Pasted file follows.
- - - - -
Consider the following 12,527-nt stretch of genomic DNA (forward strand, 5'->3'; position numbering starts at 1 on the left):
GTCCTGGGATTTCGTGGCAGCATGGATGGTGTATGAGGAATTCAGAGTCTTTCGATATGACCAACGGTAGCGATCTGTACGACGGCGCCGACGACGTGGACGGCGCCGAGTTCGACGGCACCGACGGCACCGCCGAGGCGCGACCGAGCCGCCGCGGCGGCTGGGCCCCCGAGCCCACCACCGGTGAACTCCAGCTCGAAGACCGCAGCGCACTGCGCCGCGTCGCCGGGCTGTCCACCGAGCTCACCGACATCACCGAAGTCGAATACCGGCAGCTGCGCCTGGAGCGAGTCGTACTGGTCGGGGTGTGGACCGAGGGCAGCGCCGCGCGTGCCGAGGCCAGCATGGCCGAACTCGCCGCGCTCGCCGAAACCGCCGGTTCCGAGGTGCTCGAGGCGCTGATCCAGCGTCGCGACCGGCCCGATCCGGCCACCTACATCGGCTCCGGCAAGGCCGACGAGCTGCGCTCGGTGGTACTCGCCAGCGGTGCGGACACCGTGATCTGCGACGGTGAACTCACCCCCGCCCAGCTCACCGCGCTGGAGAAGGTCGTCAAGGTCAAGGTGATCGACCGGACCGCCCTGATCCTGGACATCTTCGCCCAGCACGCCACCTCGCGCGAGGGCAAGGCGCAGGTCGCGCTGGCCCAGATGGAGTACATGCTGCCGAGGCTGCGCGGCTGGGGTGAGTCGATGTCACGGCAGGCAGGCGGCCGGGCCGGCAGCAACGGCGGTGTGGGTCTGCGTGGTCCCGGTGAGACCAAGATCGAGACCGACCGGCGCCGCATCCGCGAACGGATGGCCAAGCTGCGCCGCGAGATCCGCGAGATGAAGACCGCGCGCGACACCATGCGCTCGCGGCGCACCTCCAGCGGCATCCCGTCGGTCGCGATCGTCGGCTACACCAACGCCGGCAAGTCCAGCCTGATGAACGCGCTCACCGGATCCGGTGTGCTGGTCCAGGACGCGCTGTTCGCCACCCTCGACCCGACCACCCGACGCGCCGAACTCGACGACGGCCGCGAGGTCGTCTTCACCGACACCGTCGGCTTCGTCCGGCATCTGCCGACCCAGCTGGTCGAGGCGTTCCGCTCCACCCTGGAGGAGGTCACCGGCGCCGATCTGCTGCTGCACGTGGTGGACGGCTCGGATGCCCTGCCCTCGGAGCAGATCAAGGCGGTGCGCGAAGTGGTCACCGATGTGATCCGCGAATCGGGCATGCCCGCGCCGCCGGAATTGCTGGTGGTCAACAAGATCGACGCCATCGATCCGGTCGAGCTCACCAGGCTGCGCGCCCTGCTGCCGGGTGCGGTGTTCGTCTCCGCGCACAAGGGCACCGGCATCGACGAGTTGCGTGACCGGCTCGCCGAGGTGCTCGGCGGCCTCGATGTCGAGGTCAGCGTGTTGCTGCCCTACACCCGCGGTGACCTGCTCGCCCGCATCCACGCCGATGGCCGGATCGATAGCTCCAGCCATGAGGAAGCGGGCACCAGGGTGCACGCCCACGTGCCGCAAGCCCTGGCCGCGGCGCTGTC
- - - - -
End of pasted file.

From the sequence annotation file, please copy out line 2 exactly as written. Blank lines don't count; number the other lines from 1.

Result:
GTCCTGGGATTTCGTGGCAGCATGGATGGTGTATGAGGAATTCAGAGTCTTTCGATATGACCAACGGTAGCGATCTGTACGACGGCGCCGACGACGTGGACGGCGCCGAGTTCGACGGCACCGACGGCACCGCCGAGGCGCGACCGAGCCGCCGCGGCGGCTGGGCCCCCGAGCCCACCACCGGTGAACTCCAGCTCGAAGACCGCAGCGCACTGCGCCGCGTCGCCGGGCTGTCCACCGAGCTCACCGACATCACCGAAGTCGAATACCGGCAGCTGCGCCTGGAGCGAGTCGTACTGGTCGGGGTGTGGACCGAGGGCAGCGCCGCGCGTGCCGAGGCCAGCATGGCCGAACTCGCCGCGCTCGCCGAAACCGCCGGTTCCGAGGTGCTCGAGGCGCTGATCCAGCGTCGCGACCGGCCCGATCCGGCCACCTACATCGGCTCCGGCAAGGCCGACGAGCTGCGCTCGGTGGTACTCGCCAGCGGTGCGGACACCGTGATCTGCGACGGTGAACTCACCCCCGCCCAGCTCACCGCGCTGGAGAAGGTCGTCAAGGTCAAGGTGATCGACCGGACCGCCCTGATCCTGGACATCTTCGCCCAGCACGCCACCTCGCGCGAGGGCAAGGCGCAGGTCGCGCTGGCCCAGATGGAGTACATGCTGCCGAGGCTGCGCGGCTGGGGTGAGTCGATGTCACGGCAGGCAGGCGGCCGGGCCGGCAGCAACGGCGGTGTGGGTCTGCGTGGTCCCGGTGAGACCAAGATCGAGACCGACCGGCGCCGCATCCGCGAACGGATGGCCAAGCTGCGCCGCGAGATCCGCGAGATGAAGACCGCGCGCGACACCATGCGCTCGCGGCGCACCTCCAGCGGCATCCCGTCGGTCGCGATCGTCGGCTACACCAACGCCGGCAAGTCCAGCCTGATGAACGCGCTCACCGGATCCGGTGTGCTGGTCCAGGACGCGCTGTTCGCCACCCTCGACCCGACCACCCGACGCGCCGAACTCGACGACGGCCGCGAGGTCGTCTTCACCGACACCGTCGGCTTCGTCCGGCATCTGCCGACCCAGCTGGTCGAGGCGTTCCGCTCCACCCTGGAGGAGGTCACCGGCGCCGATCTGCTGCTGCACGTGGTGGACGGCTCGGATGCCCTGCCCTCGGAGCAGATCAAGGCGGTGCGCGAAGTGGTCACCGATGTGATCCGCGAATCGGGCATGCCCGCGCCGCCGGAATTGCTGGTGGTCAACAAGATCGACGCCATCGATCCGGTCGAGCTCACCAGGCTGCGCGCCCTGCTGCCGGGTGCGGTGTTCGTCTCCGCGCACAAGGGCACCGGCATCGACGAGTTGCGTGACCGGCTCGCCGAGGTGCTCGGCGGCCTCGATGTCGAGGTCAGCGTGTTGCTGCCCTACACCCGCGGTGACCTGCTCGCCCGCATCCACGCCGATGGCCGGATCGATAGCTCCAGCCATGAGGAAGCGGGCACCAGGGTGCACGCCCACGTGCCGCAAGCCCTGGCCGCGGCGCTGTC